The key is freedom!  Shakespeare’s greatest creations; Othello, Hamlet, the Scottish king, and Lear are all hobbled in their first scene or two by fate’s fickle hand, learning of what will plunge them, as Sir Ralph Richardson puts it; “Into an avalanche of circumstances that will become a terrific drubbing in Shakespeare’s washing machine, stripping the characters to the very thread of their fabric.”  Only Falstaff (I think the greatest creation) isn’t taken to the cleaners.  Slight spoiler alert (this sentence only); Falstaff doesn’t find out his fate until the last possible moment of part two…his Shakespearean flaw is a blind spot in his inestimable wisdom…he didn’t see the trap he can’t escape coming. (Resume reading)  Falstaff is free…free to be Falstaff through two entire plays.  Free to do whatever it takes to survive, to which an actor can bring all his imagination and experience.  He’s a chess queen that can move twice in a row; he has nearly bondless freedom 

A cowardly liar?  Imposerous!  Embellisher yes, raconteur yes, but Falstaff sees clearly how the world works.   He may steal a purse but he will not be lectured by those who steal a crown.  He sees through ‘Honor’ to what it can sometimes result in; being bluntly dead.  He rejects war’s self-sacrifice in principle, hollering “Give me life!” on the battlefield.  He is a lover not a fighter, but if badgered into a corner, he will wolverine out using his genuine ferocity; he’ll put the fist in pacifist.  For centuries critics called him a coward, and labeled his antics “a parody” of a soldier. They couldn’t comprehend that Falstaff’s choice to avoid foolishness and folly would become a legitimate viewpoint.  A viewpoint standing in stark contrast to Henry IV’s, whose dying word of advice to Hal is “To busy giddy minds with foreign quarrels.”  Shakespeare was ahead of his time…ahead of all time.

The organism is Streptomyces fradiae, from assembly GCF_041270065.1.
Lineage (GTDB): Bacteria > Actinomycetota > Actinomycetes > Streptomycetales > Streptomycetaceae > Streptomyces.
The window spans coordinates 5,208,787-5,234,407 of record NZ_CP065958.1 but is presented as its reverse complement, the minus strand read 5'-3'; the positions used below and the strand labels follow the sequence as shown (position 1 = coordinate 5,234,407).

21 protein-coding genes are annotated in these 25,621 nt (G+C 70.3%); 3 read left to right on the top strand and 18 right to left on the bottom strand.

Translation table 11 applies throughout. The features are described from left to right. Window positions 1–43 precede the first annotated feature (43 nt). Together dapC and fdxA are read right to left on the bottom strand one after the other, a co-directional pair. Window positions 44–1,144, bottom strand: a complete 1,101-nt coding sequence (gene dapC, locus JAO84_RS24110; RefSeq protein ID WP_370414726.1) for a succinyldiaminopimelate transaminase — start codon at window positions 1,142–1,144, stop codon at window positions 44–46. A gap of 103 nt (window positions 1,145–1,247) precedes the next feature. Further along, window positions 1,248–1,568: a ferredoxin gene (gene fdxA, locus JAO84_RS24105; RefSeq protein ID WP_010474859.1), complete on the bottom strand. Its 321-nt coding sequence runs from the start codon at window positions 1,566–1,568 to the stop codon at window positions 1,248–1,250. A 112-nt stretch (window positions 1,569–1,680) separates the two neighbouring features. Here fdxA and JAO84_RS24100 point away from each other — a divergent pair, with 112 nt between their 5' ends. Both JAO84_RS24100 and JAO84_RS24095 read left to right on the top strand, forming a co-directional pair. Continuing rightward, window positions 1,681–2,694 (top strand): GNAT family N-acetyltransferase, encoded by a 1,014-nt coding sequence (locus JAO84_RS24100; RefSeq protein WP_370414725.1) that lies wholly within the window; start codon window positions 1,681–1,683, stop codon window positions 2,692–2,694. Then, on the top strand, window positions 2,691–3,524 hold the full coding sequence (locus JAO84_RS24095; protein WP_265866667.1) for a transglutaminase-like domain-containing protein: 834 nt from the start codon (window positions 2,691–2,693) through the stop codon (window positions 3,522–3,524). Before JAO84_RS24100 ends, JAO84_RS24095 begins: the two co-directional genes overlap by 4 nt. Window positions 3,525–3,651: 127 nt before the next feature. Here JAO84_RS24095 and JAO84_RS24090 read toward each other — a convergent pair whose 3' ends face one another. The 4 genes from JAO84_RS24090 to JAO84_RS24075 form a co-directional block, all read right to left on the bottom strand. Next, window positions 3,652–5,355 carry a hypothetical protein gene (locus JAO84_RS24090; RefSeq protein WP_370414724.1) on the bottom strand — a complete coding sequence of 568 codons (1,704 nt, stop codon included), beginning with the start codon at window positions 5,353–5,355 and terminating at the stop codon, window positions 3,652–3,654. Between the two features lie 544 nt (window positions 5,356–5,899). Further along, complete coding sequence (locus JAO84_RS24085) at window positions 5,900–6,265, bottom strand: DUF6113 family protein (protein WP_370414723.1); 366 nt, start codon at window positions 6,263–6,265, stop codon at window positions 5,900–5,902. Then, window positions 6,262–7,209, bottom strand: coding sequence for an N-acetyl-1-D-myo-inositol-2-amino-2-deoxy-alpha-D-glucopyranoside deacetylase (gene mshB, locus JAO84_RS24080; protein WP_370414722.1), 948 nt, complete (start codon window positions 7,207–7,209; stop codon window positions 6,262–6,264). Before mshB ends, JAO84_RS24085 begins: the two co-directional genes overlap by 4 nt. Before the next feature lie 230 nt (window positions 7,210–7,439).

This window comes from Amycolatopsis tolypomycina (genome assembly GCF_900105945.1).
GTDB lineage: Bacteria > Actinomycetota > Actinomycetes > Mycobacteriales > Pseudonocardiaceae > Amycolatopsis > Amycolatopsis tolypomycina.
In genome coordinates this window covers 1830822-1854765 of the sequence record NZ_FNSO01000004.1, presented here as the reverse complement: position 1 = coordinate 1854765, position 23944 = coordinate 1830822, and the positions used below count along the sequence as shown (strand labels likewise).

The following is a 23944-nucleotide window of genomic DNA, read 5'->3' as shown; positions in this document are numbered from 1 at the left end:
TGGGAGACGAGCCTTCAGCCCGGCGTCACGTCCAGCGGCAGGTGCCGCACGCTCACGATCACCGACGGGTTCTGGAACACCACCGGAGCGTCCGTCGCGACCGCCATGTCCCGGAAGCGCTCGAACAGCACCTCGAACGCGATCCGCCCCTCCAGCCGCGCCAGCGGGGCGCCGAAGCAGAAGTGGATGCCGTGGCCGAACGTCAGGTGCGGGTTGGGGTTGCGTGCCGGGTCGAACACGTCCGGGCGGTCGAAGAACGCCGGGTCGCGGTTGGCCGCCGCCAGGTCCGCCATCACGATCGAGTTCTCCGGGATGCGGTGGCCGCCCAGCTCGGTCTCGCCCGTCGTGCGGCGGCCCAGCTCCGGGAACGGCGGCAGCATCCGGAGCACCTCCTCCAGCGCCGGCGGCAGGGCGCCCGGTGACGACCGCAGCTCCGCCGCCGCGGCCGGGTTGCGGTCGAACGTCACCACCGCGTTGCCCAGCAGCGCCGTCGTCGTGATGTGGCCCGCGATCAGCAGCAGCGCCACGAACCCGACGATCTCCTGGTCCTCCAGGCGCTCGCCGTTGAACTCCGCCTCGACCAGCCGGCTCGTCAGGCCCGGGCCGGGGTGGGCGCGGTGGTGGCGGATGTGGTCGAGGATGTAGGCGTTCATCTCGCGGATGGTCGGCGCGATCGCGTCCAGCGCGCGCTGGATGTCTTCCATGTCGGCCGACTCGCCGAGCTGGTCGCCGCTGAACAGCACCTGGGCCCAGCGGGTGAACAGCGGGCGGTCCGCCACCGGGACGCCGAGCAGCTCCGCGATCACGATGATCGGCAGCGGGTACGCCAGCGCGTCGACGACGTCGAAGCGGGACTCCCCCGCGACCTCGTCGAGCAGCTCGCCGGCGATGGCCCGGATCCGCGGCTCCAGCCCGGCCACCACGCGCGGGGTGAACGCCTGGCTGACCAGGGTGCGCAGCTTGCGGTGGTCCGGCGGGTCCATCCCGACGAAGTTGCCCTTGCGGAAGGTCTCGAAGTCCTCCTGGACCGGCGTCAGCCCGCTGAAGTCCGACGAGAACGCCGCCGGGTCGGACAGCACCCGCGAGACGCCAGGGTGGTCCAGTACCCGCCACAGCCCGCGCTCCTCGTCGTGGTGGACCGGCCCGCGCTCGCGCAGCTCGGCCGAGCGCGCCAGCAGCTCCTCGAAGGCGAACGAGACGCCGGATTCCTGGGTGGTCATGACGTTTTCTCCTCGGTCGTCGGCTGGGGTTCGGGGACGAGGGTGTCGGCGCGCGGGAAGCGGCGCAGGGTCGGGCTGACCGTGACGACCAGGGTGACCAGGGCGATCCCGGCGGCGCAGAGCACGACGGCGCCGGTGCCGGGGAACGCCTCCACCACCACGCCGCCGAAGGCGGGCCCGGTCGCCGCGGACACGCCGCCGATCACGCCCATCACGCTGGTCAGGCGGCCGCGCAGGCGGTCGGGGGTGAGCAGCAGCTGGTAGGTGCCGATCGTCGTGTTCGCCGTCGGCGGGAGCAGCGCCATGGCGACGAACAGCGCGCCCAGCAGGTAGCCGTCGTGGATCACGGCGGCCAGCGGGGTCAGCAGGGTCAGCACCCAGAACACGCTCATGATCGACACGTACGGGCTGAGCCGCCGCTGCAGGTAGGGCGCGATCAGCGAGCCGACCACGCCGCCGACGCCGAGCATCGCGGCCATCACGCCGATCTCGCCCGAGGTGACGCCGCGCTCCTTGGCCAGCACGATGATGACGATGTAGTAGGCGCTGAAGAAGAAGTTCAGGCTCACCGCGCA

Womb with a view!  After being recognized by Coleville, Falstaff clutches his stomach and says “My womb, my womb, my womb undoes me!”  An intrepid scholar or two has suggested that the word choice ‘womb’ bolsters a theory that Falstaff represents a feminine point of view.  And you know what?…watching Shakespeare’s maturing view expressed by female characters, through Kate in his early Taming of the Shrew talk of the shame in “offering war when they should kneel for peace”, and then in middle play Henry IV part two, the widow Percy, invoking Hotspur’s memory, sensibly plead “For God’s sake go not to these wars!” and then, late into the canon, reading Shakespeare masterfully sum up that view with Volumnia’s (Coriolanus’ mother) passionate appeal in act 5 scene 2, I think those scholars may be on to something!  Knowing how Falstaff, with his womb-manly charm, seeks to kiss My Lady Peace at home, he does seem to wear Shakespeare’s feminine mantle…of course he doesn’t put on a dress until Merry Wives of Windsor.